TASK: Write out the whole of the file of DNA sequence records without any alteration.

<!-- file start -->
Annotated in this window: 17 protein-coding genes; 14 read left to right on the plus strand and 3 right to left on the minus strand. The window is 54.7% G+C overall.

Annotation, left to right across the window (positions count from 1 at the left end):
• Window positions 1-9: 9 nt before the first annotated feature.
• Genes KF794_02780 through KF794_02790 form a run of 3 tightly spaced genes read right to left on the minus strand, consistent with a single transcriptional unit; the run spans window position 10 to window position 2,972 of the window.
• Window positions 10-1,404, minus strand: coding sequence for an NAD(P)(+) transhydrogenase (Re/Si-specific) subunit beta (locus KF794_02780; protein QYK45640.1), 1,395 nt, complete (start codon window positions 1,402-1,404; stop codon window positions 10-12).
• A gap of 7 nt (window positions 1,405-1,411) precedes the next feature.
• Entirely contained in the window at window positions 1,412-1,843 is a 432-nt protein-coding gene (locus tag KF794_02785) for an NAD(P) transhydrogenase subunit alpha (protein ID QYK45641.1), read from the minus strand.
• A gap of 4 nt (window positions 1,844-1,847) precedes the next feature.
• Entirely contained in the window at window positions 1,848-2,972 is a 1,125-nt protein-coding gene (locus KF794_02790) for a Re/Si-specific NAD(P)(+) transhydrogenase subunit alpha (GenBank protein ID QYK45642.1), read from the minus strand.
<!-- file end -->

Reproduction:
Annotated in this window: 17 protein-coding genes; 14 read left to right on the plus strand and 3 right to left on the minus strand. The window is 54.7% G+C overall.

Annotation, left to right across the window (positions count from 1 at the left end):
• Window positions 1-9: 9 nt before the first annotated feature.
• Genes KF794_02780 through KF794_02790 form a run of 3 tightly spaced genes read right to left on the minus strand, consistent with a single transcriptional unit; the run spans window position 10 to window position 2,972 of the window.
• Window positions 10-1,404, minus strand: coding sequence for an NAD(P)(+) transhydrogenase (Re/Si-specific) subunit beta (locus KF794_02780; protein QYK45640.1), 1,395 nt, complete (start codon window positions 1,402-1,404; stop codon window positions 10-12).
• A gap of 7 nt (window positions 1,405-1,411) precedes the next feature.
• Entirely contained in the window at window positions 1,412-1,843 is a 432-nt protein-coding gene (locus tag KF794_02785) for an NAD(P) transhydrogenase subunit alpha (protein ID QYK45641.1), read from the minus strand.
• A gap of 4 nt (window positions 1,844-1,847) precedes the next feature.
• Entirely contained in the window at window positions 1,848-2,972 is a 1,125-nt protein-coding gene (locus KF794_02790) for a Re/Si-specific NAD(P)(+) transhydrogenase subunit alpha (GenBank protein ID QYK45642.1), read from the minus strand.